Stephen Cummins: So you did make the jump into RJMetrics, which was phenomenally successful and was acquired by Magento – where you headed business intelligence so subsequently. Talk to me about what RJMetrics set out to solve and why, why you went with that particular problem.
Bob Moore: Yeah, I knew I wanted to start a company before I knew what company I wanted to start and that is actually it’s a …
Stephen Cummins: That’s a dangerous place to be sometimes.
Bob Moore: It’s a really problematic way to get into it, because I think a lot of people end up in this mode where you’re… you’re a hammer looking for a nail. And at some point, you just get… so much energy behind the idea of doing anything that you just pick something that’s not necessarily all that great. So I actually had a few while I was at Insight. They were amazing, my managers there were great they knew what I wanted to do. They were supportive of me having these little side hustles. And I had two or three businesses that were just the wrong idea that I tried to incubate while I was in Insight. And they were all over the map. But the thing that kept coming back as what I was doing in my day job and how I was helping people when I was not in my day job in a way that actually created value, was actually using what I learned in college, which was all about data analytics, statistics, and the applications of that in the context of business.
So my major in college was called Operations Research and Financial Engineering. So it was kind of like a mix of computer science and economics and statistics. And when I did my work at Insight, I found that a lot of my time was being spent on the due diligence process or helping portfolio companies answer really complicated questions around their data. And I was very manually in a combination of Excel and SQL and other tools answering questions like, you know, “who are my most valuable customers” and “where are they coming from” and “how can I get more of them?” You know, “how predictable is my revenue, even if I’m an e-commerce company and no one is subscribing, I have a certain percentage of my customers in any given cohort of users that are coming back at a predictable rate … Can we model this out to have a baseline of how much revenue we can expect from them?” …. which tells us how much more we need to invest to, to get new customers to meet our goals.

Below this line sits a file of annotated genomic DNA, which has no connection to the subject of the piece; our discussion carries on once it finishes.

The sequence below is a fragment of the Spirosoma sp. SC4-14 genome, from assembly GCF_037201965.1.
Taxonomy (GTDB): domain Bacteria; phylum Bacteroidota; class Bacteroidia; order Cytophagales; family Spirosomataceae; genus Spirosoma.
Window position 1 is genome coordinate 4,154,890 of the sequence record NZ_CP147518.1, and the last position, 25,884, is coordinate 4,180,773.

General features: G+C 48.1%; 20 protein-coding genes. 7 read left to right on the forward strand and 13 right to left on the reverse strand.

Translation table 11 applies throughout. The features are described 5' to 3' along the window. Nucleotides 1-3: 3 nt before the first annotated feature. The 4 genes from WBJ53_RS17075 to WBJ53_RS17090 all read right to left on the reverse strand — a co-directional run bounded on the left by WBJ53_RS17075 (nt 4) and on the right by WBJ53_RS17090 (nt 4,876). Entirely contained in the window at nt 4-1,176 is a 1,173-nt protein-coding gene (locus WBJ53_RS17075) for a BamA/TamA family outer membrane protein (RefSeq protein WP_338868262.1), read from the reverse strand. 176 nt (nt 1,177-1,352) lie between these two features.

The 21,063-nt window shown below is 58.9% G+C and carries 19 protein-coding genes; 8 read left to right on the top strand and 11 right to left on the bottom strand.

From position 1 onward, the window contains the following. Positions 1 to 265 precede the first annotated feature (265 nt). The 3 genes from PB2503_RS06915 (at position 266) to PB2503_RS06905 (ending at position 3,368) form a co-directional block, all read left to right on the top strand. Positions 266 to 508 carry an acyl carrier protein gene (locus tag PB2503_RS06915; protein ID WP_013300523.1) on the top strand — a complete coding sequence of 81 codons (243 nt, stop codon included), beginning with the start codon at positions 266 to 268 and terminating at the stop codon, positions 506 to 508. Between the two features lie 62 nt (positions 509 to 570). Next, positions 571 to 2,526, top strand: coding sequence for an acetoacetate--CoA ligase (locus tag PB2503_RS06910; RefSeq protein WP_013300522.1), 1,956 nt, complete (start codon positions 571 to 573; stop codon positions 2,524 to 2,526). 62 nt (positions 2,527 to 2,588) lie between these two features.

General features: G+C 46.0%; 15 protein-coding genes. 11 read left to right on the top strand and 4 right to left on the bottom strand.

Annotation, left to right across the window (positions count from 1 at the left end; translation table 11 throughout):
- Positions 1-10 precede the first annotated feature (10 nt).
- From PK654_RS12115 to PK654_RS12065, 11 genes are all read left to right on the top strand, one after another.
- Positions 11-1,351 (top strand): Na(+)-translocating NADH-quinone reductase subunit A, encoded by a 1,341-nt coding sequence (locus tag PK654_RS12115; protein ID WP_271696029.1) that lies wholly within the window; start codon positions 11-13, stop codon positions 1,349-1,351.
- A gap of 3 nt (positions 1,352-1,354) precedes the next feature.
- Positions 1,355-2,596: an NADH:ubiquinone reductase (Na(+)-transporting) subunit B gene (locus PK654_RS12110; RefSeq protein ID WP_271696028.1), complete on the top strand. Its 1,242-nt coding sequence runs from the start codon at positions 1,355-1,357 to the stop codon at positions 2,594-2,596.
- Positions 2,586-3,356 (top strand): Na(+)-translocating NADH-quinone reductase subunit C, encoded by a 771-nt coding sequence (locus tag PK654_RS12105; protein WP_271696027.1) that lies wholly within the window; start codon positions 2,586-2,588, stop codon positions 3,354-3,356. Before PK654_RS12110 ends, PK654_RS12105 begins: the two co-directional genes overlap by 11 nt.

So all that manual analysis… after doing it for, you know, a good number of companies, it became evident that 80 [or] 90 percent of the work I was doing… could totally just be programmed. I mean, it could be automated away. So the vision for RJMetrics was actually to productise the work I was doing as an analyst into a product and then instead of using it as an investor, sell it directly to the companies and have the operating companies use it to … basically our tagline was always, you know, “we’re here to help businesses make smarter decisions using their data.” And at the core of that was a cloud based platform that would pull data out of all your systems of record, put it into our data warehouse and then, once it was there, you could build all these charts and dashboards and things to monitor your business and find actionable insights out of that.